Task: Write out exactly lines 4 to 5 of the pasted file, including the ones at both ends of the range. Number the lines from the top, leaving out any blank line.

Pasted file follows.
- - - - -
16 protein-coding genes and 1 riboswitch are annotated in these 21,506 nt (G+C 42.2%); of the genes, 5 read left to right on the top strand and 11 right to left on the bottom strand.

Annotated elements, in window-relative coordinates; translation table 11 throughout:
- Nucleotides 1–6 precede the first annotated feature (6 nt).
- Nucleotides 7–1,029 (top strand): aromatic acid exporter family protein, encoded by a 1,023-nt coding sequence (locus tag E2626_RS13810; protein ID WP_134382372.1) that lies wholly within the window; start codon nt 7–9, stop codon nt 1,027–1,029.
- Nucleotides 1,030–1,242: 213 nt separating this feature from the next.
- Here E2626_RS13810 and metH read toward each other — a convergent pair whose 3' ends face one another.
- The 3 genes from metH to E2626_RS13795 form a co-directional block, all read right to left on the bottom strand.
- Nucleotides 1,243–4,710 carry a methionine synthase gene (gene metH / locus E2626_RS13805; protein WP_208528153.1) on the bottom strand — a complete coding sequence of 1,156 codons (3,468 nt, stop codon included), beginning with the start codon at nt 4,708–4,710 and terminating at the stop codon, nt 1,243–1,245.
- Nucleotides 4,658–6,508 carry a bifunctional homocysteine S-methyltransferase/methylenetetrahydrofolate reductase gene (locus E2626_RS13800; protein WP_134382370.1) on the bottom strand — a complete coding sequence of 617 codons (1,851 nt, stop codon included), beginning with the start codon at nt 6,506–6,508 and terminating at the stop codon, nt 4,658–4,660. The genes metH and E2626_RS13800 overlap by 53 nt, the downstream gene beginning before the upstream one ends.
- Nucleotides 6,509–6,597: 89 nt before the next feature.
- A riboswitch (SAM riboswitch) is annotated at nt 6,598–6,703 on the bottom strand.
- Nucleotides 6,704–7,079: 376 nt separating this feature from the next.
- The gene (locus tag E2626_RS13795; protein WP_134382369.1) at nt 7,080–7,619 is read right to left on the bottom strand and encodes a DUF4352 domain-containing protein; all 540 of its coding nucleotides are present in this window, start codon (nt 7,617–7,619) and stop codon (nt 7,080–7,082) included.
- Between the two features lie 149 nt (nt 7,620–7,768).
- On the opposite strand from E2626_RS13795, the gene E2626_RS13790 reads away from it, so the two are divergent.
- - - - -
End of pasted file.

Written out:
- Nucleotides 7–1,029 (top strand): aromatic acid exporter family protein, encoded by a 1,023-nt coding sequence (locus tag E2626_RS13810; protein ID WP_134382372.1) that lies wholly within the window; start codon nt 7–9, stop codon nt 1,027–1,029.
- Nucleotides 1,030–1,242: 213 nt separating this feature from the next.